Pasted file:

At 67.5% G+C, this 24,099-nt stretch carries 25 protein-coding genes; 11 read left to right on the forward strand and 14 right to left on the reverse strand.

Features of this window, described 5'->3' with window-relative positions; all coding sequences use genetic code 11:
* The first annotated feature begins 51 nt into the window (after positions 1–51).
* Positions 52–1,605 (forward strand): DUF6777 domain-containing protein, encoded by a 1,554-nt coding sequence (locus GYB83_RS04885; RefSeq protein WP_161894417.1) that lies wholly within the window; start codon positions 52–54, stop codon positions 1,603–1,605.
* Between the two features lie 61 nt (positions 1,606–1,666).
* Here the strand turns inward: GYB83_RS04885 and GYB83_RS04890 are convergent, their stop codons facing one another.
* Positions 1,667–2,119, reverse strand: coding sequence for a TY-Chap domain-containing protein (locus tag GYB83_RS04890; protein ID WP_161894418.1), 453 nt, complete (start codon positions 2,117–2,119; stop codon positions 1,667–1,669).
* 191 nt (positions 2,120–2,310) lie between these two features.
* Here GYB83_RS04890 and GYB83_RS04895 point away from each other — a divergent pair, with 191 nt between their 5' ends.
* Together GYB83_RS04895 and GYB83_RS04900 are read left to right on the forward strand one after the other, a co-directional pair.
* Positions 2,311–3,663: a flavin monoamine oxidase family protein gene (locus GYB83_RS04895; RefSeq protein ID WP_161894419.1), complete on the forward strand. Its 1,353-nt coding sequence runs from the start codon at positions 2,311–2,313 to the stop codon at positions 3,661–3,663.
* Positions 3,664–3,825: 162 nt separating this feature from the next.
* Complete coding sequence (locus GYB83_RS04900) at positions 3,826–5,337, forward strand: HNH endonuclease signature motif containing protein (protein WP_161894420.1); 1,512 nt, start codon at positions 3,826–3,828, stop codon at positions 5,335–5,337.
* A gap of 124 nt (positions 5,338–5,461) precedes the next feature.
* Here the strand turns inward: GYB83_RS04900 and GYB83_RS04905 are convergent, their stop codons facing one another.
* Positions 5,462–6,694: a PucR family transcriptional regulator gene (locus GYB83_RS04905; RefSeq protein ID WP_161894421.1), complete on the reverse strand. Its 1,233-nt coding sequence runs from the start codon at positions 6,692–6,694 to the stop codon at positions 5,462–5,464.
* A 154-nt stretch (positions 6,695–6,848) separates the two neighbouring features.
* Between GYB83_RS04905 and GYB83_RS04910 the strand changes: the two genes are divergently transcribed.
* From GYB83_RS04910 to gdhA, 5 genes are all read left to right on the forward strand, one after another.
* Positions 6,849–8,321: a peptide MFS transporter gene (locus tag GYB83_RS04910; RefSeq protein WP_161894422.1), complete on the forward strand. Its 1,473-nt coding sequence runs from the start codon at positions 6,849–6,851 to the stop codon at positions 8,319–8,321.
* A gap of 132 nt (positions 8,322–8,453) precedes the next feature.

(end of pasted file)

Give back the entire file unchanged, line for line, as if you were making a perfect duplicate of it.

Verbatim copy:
At 67.5% G+C, this 24,099-nt stretch carries 25 protein-coding genes; 11 read left to right on the forward strand and 14 right to left on the reverse strand.

Features of this window, described 5'->3' with window-relative positions; all coding sequences use genetic code 11:
* The first annotated feature begins 51 nt into the window (after positions 1–51).
* Positions 52–1,605 (forward strand): DUF6777 domain-containing protein, encoded by a 1,554-nt coding sequence (locus GYB83_RS04885; RefSeq protein WP_161894417.1) that lies wholly within the window; start codon positions 52–54, stop codon positions 1,603–1,605.
* Between the two features lie 61 nt (positions 1,606–1,666).
* Here the strand turns inward: GYB83_RS04885 and GYB83_RS04890 are convergent, their stop codons facing one another.
* Positions 1,667–2,119, reverse strand: coding sequence for a TY-Chap domain-containing protein (locus tag GYB83_RS04890; protein ID WP_161894418.1), 453 nt, complete (start codon positions 2,117–2,119; stop codon positions 1,667–1,669).
* 191 nt (positions 2,120–2,310) lie between these two features.
* Here GYB83_RS04890 and GYB83_RS04895 point away from each other — a divergent pair, with 191 nt between their 5' ends.
* Together GYB83_RS04895 and GYB83_RS04900 are read left to right on the forward strand one after the other, a co-directional pair.
* Positions 2,311–3,663: a flavin monoamine oxidase family protein gene (locus GYB83_RS04895; RefSeq protein ID WP_161894419.1), complete on the forward strand. Its 1,353-nt coding sequence runs from the start codon at positions 2,311–2,313 to the stop codon at positions 3,661–3,663.
* Positions 3,664–3,825: 162 nt separating this feature from the next.
* Complete coding sequence (locus GYB83_RS04900) at positions 3,826–5,337, forward strand: HNH endonuclease signature motif containing protein (protein WP_161894420.1); 1,512 nt, start codon at positions 3,826–3,828, stop codon at positions 5,335–5,337.
* A gap of 124 nt (positions 5,338–5,461) precedes the next feature.
* Here the strand turns inward: GYB83_RS04900 and GYB83_RS04905 are convergent, their stop codons facing one another.
* Positions 5,462–6,694: a PucR family transcriptional regulator gene (locus GYB83_RS04905; RefSeq protein ID WP_161894421.1), complete on the reverse strand. Its 1,233-nt coding sequence runs from the start codon at positions 6,692–6,694 to the stop codon at positions 5,462–5,464.
* A 154-nt stretch (positions 6,695–6,848) separates the two neighbouring features.
* Between GYB83_RS04905 and GYB83_RS04910 the strand changes: the two genes are divergently transcribed.
* From GYB83_RS04910 to gdhA, 5 genes are all read left to right on the forward strand, one after another.
* Positions 6,849–8,321: a peptide MFS transporter gene (locus tag GYB83_RS04910; RefSeq protein WP_161894422.1), complete on the forward strand. Its 1,473-nt coding sequence runs from the start codon at positions 6,849–6,851 to the stop codon at positions 8,319–8,321.
* A gap of 132 nt (positions 8,322–8,453) precedes the next feature.